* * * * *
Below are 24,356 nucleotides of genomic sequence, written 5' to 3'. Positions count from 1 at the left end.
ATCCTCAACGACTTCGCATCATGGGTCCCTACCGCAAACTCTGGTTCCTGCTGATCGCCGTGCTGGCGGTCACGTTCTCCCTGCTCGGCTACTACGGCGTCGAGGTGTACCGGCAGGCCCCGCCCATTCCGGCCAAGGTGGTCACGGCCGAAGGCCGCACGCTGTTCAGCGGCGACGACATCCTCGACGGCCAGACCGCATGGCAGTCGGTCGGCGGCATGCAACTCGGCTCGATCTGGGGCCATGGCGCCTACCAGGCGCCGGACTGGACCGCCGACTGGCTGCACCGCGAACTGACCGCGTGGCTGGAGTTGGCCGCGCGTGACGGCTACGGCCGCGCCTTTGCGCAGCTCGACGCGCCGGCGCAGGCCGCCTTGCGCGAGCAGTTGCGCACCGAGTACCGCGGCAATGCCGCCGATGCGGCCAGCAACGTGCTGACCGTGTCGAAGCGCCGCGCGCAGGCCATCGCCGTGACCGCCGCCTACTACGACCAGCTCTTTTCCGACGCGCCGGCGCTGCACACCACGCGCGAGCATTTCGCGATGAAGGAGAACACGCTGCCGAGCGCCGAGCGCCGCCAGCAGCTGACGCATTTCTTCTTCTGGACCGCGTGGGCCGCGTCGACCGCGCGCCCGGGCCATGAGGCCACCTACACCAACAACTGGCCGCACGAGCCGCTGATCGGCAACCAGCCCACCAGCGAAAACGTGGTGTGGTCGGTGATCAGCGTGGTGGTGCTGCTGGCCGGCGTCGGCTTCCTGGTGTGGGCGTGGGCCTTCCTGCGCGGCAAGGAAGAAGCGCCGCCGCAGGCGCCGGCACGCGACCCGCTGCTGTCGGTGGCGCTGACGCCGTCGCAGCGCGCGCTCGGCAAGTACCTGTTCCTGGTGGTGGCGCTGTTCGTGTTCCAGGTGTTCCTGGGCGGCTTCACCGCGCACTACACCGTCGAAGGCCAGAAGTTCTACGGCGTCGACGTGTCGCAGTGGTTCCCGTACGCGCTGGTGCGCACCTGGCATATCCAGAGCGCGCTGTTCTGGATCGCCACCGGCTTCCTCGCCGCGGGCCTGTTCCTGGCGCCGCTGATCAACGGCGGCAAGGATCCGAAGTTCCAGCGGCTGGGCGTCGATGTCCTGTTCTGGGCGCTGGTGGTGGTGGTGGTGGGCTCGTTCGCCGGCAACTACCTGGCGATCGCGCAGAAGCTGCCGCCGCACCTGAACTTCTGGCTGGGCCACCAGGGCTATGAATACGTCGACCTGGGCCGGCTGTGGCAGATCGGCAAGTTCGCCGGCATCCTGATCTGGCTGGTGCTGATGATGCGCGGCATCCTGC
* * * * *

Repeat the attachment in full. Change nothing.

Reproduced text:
Below are 24,356 nucleotides of genomic sequence, written 5' to 3'. Positions count from 1 at the left end.
ATCCTCAACGACTTCGCATCATGGGTCCCTACCGCAAACTCTGGTTCCTGCTGATCGCCGTGCTGGCGGTCACGTTCTCCCTGCTCGGCTACTACGGCGTCGAGGTGTACCGGCAGGCCCCGCCCATTCCGGCCAAGGTGGTCACGGCCGAAGGCCGCACGCTGTTCAGCGGCGACGACATCCTCGACGGCCAGACCGCATGGCAGTCGGTCGGCGGCATGCAACTCGGCTCGATCTGGGGCCATGGCGCCTACCAGGCGCCGGACTGGACCGCCGACTGGCTGCACCGCGAACTGACCGCGTGGCTGGAGTTGGCCGCGCGTGACGGCTACGGCCGCGCCTTTGCGCAGCTCGACGCGCCGGCGCAGGCCGCCTTGCGCGAGCAGTTGCGCACCGAGTACCGCGGCAATGCCGCCGATGCGGCCAGCAACGTGCTGACCGTGTCGAAGCGCCGCGCGCAGGCCATCGCCGTGACCGCCGCCTACTACGACCAGCTCTTTTCCGACGCGCCGGCGCTGCACACCACGCGCGAGCATTTCGCGATGAAGGAGAACACGCTGCCGAGCGCCGAGCGCCGCCAGCAGCTGACGCATTTCTTCTTCTGGACCGCGTGGGCCGCGTCGACCGCGCGCCCGGGCCATGAGGCCACCTACACCAACAACTGGCCGCACGAGCCGCTGATCGGCAACCAGCCCACCAGCGAAAACGTGGTGTGGTCGGTGATCAGCGTGGTGGTGCTGCTGGCCGGCGTCGGCTTCCTGGTGTGGGCGTGGGCCTTCCTGCGCGGCAAGGAAGAAGCGCCGCCGCAGGCGCCGGCACGCGACCCGCTGCTGTCGGTGGCGCTGACGCCGTCGCAGCGCGCGCTCGGCAAGTACCTGTTCCTGGTGGTGGCGCTGTTCGTGTTCCAGGTGTTCCTGGGCGGCTTCACCGCGCACTACACCGTCGAAGGCCAGAAGTTCTACGGCGTCGACGTGTCGCAGTGGTTCCCGTACGCGCTGGTGCGCACCTGGCATATCCAGAGCGCGCTGTTCTGGATCGCCACCGGCTTCCTCGCCGCGGGCCTGTTCCTGGCGCCGCTGATCAACGGCGGCAAGGATCCGAAGTTCCAGCGGCTGGGCGTCGATGTCCTGTTCTGGGCGCTGGTGGTGGTGGTGGTGGGCTCGTTCGCCGGCAACTACCTGGCGATCGCGCAGAAGCTGCCGCCGCACCTGAACTTCTGGCTGGGCCACCAGGGCTATGAATACGTCGACCTGGGCCGGCTGTGGCAGATCGGCAAGTTCGCCGGCATCCTGATCTGGCTGGTGCTGATGATGCGCGGCATCCTGC